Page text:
Signal transduction through the sphingomyelin pathway Review uri icon


MeSH Major

  • Signal Transduction
  • Sphingomyelins


  • The sphingomyelin pathway is a new signal transduction system initiated by hydrolysis of plasma membrane sphingomyelin to ceramide by the actin of a neutral sphingomyelinase. Ceramide serine/threonine protein kinase termed ceramide-activated protein kinase. This kinase belongs to a family of proline-directed protein kinases that recognize substrates containing the minimal motif, X-Thr/Ser-Pro-X, where the phosphoacceptor site is followed on the carboxyl terminus by a proline residue and X may be any amino acid. Three lines of evidence, rapid kinetics of activation of the sphingomyelin pathway by tumor necrosis factor (TNF) alpha, the ability of cell-permeable ceramide analogs to bypass receptor activation and mimic the effect of TNF alpha, and reconstitution of this cascade in a cell-free system, support the concept that the sphingomyelin pathway serves to signal TNF alpha-induced monocytic differentiation. Hence, the sphingomyelin pathway may represent a signaling system analogous to more well-defined systems such as the cyclic adenosine monophosphate and phosphoinositide pathways.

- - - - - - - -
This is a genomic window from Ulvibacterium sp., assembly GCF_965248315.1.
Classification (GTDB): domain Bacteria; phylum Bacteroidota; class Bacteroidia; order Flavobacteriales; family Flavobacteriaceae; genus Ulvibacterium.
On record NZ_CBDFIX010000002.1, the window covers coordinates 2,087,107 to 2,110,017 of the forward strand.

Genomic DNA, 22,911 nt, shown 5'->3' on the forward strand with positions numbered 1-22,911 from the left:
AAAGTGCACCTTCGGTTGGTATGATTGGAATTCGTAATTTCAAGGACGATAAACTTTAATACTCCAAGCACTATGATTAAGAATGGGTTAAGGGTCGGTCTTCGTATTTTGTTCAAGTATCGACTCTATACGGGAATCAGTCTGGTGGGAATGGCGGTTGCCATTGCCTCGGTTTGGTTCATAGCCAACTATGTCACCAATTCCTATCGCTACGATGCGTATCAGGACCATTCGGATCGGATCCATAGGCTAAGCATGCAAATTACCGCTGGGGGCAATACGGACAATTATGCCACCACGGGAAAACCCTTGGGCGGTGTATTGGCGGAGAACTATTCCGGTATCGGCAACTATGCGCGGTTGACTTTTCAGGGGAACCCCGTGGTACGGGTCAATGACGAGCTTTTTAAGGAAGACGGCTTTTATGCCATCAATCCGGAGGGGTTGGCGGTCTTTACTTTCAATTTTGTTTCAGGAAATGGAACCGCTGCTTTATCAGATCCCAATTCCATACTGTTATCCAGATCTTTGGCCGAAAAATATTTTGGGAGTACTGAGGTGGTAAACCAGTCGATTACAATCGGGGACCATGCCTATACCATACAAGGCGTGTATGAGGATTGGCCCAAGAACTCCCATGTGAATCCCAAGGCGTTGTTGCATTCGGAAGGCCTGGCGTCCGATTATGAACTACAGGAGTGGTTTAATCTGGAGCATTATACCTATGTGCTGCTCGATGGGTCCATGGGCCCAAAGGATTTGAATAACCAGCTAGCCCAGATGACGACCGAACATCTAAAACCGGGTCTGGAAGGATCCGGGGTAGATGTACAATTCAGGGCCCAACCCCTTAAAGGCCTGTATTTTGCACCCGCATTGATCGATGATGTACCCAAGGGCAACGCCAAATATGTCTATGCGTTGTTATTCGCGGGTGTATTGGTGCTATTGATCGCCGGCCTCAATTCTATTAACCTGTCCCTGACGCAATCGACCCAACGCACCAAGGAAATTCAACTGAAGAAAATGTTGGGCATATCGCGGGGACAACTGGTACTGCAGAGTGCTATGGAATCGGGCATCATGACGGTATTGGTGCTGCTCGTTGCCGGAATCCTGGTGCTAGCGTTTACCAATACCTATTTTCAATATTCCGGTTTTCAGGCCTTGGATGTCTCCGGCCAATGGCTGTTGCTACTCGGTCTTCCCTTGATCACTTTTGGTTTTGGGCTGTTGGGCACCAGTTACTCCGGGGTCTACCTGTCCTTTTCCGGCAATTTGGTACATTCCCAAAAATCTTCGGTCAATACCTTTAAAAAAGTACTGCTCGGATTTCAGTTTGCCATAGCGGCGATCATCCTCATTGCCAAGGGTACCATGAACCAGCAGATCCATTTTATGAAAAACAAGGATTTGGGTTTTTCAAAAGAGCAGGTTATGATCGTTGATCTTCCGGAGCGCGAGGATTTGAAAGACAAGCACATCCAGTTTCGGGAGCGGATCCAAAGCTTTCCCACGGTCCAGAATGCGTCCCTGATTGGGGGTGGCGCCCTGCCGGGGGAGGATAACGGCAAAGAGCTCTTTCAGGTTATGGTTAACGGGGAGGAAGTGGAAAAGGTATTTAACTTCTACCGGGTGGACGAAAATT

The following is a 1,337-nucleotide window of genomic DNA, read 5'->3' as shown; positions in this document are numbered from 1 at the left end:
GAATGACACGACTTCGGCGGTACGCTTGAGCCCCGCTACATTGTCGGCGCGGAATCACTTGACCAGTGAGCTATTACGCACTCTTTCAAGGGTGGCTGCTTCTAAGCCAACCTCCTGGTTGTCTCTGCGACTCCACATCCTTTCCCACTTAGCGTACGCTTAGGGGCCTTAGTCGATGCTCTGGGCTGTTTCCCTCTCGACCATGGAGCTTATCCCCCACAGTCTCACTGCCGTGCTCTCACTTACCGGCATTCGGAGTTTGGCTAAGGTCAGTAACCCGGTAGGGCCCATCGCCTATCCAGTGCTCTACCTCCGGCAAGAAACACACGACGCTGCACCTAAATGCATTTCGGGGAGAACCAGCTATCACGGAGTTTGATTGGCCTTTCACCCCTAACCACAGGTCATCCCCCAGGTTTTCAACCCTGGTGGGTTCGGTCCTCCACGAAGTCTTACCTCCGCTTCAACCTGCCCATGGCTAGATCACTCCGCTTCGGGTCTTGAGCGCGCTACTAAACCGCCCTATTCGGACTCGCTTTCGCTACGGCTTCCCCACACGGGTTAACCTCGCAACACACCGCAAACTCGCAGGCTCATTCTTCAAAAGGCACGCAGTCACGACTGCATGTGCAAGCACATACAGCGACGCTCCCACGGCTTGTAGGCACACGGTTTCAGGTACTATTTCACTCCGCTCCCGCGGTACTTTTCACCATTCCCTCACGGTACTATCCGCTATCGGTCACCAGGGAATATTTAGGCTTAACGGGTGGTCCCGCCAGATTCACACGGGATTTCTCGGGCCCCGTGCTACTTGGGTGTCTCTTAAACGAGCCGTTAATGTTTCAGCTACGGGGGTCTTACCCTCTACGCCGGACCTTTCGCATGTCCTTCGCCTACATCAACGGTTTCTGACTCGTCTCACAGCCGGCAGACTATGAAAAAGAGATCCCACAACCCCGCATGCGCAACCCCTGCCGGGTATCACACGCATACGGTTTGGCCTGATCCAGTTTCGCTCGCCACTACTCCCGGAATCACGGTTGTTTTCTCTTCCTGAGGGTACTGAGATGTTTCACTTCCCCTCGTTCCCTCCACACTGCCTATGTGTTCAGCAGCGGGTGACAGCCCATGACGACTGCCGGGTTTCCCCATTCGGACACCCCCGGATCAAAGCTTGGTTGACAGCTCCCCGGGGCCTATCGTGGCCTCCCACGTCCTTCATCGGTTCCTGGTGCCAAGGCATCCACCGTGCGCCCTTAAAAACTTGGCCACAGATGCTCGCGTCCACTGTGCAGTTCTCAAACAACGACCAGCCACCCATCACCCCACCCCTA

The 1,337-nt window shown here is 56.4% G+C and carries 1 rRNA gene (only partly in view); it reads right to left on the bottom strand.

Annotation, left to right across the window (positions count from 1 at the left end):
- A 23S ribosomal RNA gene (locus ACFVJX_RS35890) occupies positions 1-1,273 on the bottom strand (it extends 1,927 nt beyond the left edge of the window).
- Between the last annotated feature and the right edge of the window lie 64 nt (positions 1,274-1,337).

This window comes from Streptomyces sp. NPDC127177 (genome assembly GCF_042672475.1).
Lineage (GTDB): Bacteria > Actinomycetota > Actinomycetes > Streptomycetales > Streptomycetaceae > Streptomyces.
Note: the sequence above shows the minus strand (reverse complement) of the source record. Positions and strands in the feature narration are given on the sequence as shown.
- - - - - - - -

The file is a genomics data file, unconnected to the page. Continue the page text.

publication date

  • February 1994



  • Review



  • eng

Digital Object Identifier (DOI)

  • 10.1007/BF02815356

PubMed ID

  • 8086039

Additional Document Info

start page

  • 287

end page

  • 97


  • 21


  • 2-3